Social Media Marketing

Phil Vasic (Australia) - Aussies: hard-working but mostly laidback, and unconcerned, right?

Actually, it might be time to reconsider that thought, because recent global research suggests we're changing. Well, at the very least in the workplace and online.

This year, our WorkLife Web research was particularly interesting, as, not only did it show marked changes in the online work and personal behaviour of Aussie workers from when we conducted it last year, but it reflected a more contemporary shift Australians are undergoing when it comes to communication, collaboration and general conduct in the workplace.

At the risk of sounding as clichéd as a Tourism Australia advert, you know the one, all koalas and barbeques, the last five years of social media, and fifteen years of the internet have fundamentally changed the way the vast majority of Australians behave at work. We've long discarded the perception that we're the lackadaisical, she'll be right, 9-5ers ducking off for a coldie in the pub at any opportunity. What we've gained more recently, is the view that we're hard-working and diligent. So much so, that last year's research showed we're working longer hours than ever and struggling to achieve the work / life balance we're so universally known for.

And it does seem, in part, due to the advance of the internet and social media. We're huge consumers of the internet, despite speeds being slower and feeds more expensive than other industrialised countries. It's little wonder then that we're such avid consumers of social media given we're so geographically dispersed. You could almost argue the internet was invented to unite Australians, as well as the rest of the world.

The research headline was actually: Social Media: Employees Get Smarter, Employers get Harder, and top line statistics showed:

• Australian employees are more aware online than other developed nations;
• One third of Aussie employers (and rising) ban access to social media; and
• The Aussie work life overlap has improved from last year, despite an increase in the prevalence of smartphones and tablets.

I'll highlight the main trends with you and I'd love to hear your thoughts and feedback.

Trend one: Aussies are highest on social security

Australians proved more aware online than other developed nations, and are demonstrating new levels of awareness, self-education and self-regulation when it comes to using the ‘social web'. In fact, 72% would not discuss a work-related matter on a social networking site (up from 50% last year) and two thirds always think about security when using social media, which was particularly high when conducting financial transactions online.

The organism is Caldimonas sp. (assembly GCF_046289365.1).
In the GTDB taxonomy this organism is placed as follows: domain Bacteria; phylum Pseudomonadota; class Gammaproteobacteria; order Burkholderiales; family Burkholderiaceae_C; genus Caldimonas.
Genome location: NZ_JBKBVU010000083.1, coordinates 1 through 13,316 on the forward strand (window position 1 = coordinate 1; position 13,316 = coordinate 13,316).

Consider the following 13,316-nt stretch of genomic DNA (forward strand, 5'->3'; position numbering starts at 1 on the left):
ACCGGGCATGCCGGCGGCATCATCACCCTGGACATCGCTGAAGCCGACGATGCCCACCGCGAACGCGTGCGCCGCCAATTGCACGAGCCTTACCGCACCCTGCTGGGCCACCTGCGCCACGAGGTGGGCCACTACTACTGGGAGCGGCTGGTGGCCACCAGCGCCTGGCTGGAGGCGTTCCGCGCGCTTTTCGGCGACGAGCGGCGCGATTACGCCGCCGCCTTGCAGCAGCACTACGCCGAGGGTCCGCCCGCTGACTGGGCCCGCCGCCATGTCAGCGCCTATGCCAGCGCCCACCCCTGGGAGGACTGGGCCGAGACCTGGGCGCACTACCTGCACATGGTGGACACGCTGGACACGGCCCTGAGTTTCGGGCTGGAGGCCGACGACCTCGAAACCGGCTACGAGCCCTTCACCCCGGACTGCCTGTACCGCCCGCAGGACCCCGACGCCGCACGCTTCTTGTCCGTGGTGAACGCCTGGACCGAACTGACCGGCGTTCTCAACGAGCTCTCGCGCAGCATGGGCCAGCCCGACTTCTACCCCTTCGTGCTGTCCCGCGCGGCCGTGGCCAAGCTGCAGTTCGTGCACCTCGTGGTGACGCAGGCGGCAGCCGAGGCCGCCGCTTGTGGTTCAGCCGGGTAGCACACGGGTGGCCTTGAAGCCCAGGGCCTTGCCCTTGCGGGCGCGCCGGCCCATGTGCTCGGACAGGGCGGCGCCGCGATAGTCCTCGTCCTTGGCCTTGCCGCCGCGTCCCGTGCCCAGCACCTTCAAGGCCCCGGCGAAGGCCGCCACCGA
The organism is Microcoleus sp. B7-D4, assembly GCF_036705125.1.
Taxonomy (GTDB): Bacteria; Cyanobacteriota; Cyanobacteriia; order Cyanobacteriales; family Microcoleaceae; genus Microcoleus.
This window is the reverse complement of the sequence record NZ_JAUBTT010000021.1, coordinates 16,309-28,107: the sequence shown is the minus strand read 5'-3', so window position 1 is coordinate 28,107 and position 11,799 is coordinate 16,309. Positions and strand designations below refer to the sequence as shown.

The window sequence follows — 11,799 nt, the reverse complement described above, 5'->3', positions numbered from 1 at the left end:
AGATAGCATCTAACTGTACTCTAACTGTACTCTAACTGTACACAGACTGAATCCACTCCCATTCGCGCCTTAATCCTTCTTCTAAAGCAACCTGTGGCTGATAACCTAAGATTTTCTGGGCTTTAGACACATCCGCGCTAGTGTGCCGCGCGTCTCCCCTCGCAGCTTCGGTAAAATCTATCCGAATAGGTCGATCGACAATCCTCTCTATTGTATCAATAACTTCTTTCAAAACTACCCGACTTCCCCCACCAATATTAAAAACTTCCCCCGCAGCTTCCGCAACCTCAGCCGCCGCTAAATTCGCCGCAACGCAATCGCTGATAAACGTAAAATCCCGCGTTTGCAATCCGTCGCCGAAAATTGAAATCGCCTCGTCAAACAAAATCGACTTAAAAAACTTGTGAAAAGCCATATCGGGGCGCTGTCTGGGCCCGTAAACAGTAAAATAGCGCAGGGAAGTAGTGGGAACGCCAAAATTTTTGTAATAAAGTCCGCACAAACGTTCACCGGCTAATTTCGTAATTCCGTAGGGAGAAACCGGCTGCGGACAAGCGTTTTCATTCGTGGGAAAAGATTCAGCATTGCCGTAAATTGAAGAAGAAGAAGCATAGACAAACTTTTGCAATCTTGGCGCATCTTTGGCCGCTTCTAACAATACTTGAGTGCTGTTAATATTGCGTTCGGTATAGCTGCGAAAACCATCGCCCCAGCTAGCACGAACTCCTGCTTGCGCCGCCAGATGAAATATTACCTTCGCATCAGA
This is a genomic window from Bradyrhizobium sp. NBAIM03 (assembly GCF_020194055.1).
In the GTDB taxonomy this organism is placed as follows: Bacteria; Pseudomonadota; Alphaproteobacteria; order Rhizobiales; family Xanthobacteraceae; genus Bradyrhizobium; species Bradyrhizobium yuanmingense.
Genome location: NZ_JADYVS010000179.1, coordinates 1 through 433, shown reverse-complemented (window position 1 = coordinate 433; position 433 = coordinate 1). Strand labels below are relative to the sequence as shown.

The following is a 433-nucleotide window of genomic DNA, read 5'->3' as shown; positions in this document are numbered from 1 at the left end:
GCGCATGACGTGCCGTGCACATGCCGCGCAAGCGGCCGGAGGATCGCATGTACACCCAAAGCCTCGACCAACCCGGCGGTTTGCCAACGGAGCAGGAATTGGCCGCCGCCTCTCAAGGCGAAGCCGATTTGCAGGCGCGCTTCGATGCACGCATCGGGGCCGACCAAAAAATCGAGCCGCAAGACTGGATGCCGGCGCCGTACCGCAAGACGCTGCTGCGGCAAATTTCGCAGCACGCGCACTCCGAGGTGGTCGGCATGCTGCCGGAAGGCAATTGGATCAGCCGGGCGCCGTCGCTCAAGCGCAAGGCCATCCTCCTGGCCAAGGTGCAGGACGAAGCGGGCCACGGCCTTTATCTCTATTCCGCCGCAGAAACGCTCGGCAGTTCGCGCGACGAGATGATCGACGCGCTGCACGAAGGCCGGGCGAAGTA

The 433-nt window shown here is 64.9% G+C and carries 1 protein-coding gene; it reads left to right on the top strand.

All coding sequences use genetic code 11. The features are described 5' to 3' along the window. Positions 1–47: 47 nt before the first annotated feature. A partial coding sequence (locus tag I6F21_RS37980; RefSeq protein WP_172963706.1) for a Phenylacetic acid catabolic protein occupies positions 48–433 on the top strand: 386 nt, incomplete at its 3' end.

Trend two: Aussies get smart on social

Aussie employees are working harder to self-manage and self-regulate. Indeed, 20% cite that access to social media makes them more productive though 70% believe it can be distracting.

Trend three: Smart devices and smart working

As many of us will acknowledge, there is a rapid increase of smartphones, touchpads and mobile devices for employees and managers that cross home and work boundaries. Despite this, the Aussie work life overlap has improved since last year, despite a massive increase in smartphones and tablets. More than a third of employees say they now have ‘some' or ‘a lot' of work life overlap, down from 48% in 2010. 45% say smartphone use is up for business, and 34.5% say iPhones and tablets for business use is up.

Trend four: the circle of trust changed, with companies tending towards policing instead of empowerment

A whopping one third of Aussie employers (and rising) outright bans access to social media (compared to 20% 2010), and this comes despite acknowledging the benefits of the ‘social web', and more investment in social and collaborative technologies. More workplaces are choosing to lockdown access to the ‘social web' due to perceived challenges around effective information security management.

Trend five: Aussie organisations need to smarten up

Employers appear to have regressed, despite their investment in social media technologies and supporting technologies, 48% of Australian organisations see web collaboration as critical to future company success but 89% say data loss/security concerns are preventing technology adoption. So it appears we're heading back to the work / life balance we're known for, but have well and truly discarded the carefree (and perhaps careless) traits we're famous for. This also suggests some pointers as to why our economy has largely faired reasonably well. Let's hope that next year's research doesn't reveal that employer ‘stop and block' behaviour has contributed to a general reduction in global collaboration, as we're tracking well among industrialised nations.

By Phil Vasic, Regional Director - APAC, Clearswift



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